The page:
The Politically Savvy Business Architect: Lessons from the Field

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When people ask me what I do for a living I often joke that I manage chaos and keep people aligned.  In other words, I deal with the politics that plague every organization.  It feels like I spend the majority of my time clarifying what was actually said, convincing people that they agree with each other, and just trying to keep things moving forward.  Some refer to this as herding cats.  A key skill for a business architect is political savviness, meaning the ability to successfully get things done in a maze of egos, competing priorities, and organizational bedlam.  So how do you develop political savviness?  Let's look at this from two different perspectives. 


As a starting point, let's look at a scientific view of working in organizations.  (Two sources for this material can be found at the end of this article.)  Many people were exposed to the concept of Chaos Theory in the Jurassic Park films.  The mathematician, played by Jeff Goldblum, warned that the park was an accident waiting to happen and accurately predicted that unanticipated events would cause the park to spiral out of control and into chaos.  Somewhere between the laws of chaos and the laws of order lies Complexity Theory, which is a more scientifically accurate term for describing an organization.  This theory proposes that systems are unpredictable, but are constrained by rules that maintain a degree of order.  An organization is a special type of system that is complex and adaptive, where the individuals and the overall organization (i.e. structure, culture, behaviors, etc.) evolve together.  Individual behavior is lightly constrained by rules (e.g. human resource policies), but everything changes as individuals interact.  The behaviors of individuals change and groups adapt and self-organize due to events and changes, making it extremely complex to predict how organizations as a whole will react to change.  This is why large-scale organizational change management initiatives are so difficult.  It is challenging enough to accurately predict the reactions of individuals, let alone how the interactions of those individuals will impact the overall organizational change goals. 

So why should business architects care about this? Here's why:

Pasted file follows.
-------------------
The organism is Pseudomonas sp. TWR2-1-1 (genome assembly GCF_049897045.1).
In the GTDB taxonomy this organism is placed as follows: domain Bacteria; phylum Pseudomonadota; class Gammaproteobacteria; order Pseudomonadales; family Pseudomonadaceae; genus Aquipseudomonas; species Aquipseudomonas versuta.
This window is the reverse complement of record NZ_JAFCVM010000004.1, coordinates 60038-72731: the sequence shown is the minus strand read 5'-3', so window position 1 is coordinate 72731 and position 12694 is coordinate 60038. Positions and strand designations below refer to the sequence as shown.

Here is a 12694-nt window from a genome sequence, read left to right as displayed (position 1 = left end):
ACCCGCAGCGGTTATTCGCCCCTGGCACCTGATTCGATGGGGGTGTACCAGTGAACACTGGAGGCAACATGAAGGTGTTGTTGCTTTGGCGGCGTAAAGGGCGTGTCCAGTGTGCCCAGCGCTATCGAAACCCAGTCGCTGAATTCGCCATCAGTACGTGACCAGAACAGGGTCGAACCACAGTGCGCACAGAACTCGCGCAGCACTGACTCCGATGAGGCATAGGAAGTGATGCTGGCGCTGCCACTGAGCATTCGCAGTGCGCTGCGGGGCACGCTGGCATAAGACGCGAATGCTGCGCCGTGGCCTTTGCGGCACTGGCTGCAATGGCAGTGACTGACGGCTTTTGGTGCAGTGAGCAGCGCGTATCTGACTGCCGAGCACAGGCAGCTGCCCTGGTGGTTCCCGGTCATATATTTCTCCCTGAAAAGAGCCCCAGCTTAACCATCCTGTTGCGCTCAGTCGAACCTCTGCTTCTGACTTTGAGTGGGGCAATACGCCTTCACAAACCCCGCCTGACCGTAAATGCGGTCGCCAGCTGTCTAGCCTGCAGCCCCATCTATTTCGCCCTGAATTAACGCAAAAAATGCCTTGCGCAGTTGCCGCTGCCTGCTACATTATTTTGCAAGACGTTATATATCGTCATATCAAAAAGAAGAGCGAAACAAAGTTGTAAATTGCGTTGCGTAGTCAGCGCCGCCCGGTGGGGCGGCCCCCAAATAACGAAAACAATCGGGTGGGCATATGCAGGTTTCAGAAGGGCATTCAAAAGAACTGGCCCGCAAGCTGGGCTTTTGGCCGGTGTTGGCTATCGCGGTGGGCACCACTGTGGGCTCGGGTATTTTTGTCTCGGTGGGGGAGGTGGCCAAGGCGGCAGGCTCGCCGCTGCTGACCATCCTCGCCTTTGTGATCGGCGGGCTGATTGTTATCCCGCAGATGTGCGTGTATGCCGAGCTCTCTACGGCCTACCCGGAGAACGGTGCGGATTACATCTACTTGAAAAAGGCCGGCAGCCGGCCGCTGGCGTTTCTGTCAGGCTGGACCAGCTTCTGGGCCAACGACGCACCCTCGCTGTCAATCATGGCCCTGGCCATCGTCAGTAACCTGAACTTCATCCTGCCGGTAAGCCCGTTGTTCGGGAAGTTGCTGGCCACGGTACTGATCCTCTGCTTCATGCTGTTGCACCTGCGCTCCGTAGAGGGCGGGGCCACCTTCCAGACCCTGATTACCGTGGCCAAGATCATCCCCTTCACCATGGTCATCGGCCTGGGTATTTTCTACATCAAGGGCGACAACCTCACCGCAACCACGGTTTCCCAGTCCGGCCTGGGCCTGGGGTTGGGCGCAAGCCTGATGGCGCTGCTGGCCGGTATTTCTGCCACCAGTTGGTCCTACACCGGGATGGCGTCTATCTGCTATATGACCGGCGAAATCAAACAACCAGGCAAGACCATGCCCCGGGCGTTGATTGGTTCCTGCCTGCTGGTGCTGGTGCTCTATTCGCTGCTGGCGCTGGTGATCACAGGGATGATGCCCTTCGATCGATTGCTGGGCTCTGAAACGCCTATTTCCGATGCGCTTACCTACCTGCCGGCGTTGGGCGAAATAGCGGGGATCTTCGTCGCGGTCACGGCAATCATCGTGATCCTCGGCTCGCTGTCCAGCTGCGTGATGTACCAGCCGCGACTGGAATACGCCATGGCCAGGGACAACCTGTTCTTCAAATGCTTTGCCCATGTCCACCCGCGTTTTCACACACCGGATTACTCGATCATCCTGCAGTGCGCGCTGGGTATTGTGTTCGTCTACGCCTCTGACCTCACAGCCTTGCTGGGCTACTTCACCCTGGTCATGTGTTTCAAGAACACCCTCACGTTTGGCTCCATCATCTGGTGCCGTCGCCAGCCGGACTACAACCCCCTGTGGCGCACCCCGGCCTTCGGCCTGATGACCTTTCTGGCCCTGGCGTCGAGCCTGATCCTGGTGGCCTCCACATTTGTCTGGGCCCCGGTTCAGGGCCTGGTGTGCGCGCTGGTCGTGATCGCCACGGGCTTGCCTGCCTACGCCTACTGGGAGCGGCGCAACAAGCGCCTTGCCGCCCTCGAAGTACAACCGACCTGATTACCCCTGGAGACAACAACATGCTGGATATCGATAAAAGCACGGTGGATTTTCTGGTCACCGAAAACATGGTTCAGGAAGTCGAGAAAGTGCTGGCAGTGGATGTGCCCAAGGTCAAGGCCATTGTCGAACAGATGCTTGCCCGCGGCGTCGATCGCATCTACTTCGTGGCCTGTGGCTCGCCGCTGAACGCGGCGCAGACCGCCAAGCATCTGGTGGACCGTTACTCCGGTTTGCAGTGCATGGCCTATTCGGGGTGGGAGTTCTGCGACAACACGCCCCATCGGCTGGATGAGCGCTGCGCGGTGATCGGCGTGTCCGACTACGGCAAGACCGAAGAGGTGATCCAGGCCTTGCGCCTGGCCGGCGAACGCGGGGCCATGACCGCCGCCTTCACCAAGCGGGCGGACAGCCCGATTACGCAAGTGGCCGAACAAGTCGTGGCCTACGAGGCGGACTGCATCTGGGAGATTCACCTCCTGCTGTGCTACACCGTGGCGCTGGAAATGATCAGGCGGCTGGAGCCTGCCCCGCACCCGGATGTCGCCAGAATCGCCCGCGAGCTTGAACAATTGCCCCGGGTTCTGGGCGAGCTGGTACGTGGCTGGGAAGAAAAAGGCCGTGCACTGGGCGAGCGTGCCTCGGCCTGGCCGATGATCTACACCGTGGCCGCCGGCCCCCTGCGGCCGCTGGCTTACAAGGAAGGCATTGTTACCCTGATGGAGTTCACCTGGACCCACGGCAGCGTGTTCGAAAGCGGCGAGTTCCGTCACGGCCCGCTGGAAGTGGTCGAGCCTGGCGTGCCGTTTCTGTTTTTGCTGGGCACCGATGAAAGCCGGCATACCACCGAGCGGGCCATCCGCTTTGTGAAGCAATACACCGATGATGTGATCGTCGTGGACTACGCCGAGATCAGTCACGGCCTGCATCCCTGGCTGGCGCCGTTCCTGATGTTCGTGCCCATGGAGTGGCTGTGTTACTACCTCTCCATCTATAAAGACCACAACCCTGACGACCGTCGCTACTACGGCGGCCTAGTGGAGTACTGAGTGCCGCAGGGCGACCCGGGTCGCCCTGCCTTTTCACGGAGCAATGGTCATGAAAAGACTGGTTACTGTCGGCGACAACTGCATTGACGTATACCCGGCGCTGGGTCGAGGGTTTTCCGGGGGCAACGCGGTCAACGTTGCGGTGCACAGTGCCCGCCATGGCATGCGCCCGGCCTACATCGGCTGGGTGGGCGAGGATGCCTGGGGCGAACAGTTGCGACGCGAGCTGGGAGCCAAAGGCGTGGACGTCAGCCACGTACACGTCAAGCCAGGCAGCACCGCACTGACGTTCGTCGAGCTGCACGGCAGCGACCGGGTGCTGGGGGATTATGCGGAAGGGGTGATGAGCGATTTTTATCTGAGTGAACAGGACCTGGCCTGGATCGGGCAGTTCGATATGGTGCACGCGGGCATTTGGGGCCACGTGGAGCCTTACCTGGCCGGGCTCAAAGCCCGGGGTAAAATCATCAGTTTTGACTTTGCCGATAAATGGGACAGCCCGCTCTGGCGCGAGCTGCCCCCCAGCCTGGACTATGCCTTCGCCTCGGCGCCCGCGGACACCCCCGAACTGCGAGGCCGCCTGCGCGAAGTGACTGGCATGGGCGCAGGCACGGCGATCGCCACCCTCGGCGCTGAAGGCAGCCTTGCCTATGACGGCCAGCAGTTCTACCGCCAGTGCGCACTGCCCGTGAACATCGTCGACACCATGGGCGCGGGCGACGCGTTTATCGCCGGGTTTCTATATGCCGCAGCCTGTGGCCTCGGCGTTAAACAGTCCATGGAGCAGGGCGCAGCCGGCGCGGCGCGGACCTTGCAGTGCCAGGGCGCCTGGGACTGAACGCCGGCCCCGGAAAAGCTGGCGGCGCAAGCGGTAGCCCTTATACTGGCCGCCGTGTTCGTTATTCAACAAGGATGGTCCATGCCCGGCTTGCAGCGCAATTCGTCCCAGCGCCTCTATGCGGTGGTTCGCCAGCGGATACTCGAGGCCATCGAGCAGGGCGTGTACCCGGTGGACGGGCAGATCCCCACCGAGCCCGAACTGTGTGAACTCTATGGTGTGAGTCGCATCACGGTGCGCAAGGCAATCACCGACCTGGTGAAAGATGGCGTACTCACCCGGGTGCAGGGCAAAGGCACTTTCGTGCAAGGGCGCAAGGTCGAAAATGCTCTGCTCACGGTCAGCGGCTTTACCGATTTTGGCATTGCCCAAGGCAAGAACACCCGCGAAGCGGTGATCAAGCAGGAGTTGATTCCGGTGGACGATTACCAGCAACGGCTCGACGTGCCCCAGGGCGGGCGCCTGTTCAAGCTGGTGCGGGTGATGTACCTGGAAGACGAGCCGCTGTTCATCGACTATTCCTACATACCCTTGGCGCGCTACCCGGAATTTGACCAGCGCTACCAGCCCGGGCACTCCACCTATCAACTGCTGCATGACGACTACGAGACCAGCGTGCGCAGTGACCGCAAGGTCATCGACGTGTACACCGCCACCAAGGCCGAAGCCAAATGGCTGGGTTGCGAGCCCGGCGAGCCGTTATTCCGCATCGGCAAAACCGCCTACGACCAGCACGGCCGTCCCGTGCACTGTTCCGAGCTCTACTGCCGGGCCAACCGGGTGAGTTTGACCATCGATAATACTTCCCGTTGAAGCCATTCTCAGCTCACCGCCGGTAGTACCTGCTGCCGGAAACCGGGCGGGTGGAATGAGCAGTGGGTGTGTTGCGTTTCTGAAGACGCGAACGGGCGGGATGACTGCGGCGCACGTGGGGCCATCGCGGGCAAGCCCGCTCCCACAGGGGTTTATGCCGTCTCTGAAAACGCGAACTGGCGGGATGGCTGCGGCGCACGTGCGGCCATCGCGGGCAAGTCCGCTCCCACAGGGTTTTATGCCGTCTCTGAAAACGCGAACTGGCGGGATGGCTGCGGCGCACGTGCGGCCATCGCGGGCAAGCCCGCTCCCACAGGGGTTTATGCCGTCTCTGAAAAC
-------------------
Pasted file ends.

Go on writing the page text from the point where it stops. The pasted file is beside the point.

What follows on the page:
The BIZBOK® states: The value of business architecture is to provide an abstract representation of an enterprise and the business ecosystem in which it operates.  By doing so, business architecture delivers value as an effective communication and analytical framework for translating strategy into actionable initiatives.  The framework also enhances the enterprises capacity to enact transformational change, navigate complexity, reduce risk, make more informed decisions, align diverse stakeholders to a shared vision of the future, and leverage technology more effectively. 

Sound familiar?  Sounds like business architects should be complexity theorists!  So how can we use Complexity Theory to help us be more politically savvy and to be better business architects? 

  • Expect the unexpected when working with your organization.  Recognize that even if you know all of the parts of a complex system that there is no way to accurately predict outcomes as the parts begin to interact.
  • David Berreby, an award winning independent science writer and researcher, recommends to stop trying to control a complex system such as a business or an organization from above.  Instead, watch for the "emergent properties" that arise as a system organizes itself and devote yourself to preserving the conditions in which the best solutions evolve.  In other words, be less the director and more of the guide.
  • Be ready.  Watch as strategy execution initiatives unfold and be ready to adapt.
  • Be comfortable living at the edge of chaos.  Know when to loosen the constraints and stand back and watch problems work themselves out versus when to jump in before things spiral out of control. 


Beyond understanding and accepting that organizations are complex, there are competencies that are important to build upon to be more politically savvy.  Here are a few: 

  • Being seen as someone of high integrity who can be trusted is key to your ability to influence and persuade.  Without this one, you will not be successful.
  • If you do not have strong interpersonal skills and the ability to get along with others while getting the job done, you are in the wrong profession.
  • Be open to other's ideas.  Give them the opportunity to speak their mind.  Avoid exaggerating and using absolute terms like "always" and "never".
  • Know your audience.  Work on your ability to read people and situations accurately and adjust your style.  Myers-Briggs and DISC are two assessment tools to help with this.
  • Patience 

In summary, recognize that organizations are complex and expect the unexpected. Always have a contingency plan. Use tools like a stakeholder analysis to help identify who is most likely to be impacted and how to best keep them engaged and informed. Don't be too prescriptive and over-assume you know what people need.  Let things play out, adjust as you go.

And overall: appreciate the chaos, it is part of what makes business architecture so valuable. 



This article was prepared by Dean Heltemes in his personal capacity. The views expressed in this article are the author's own and do not represent the view of his employer.


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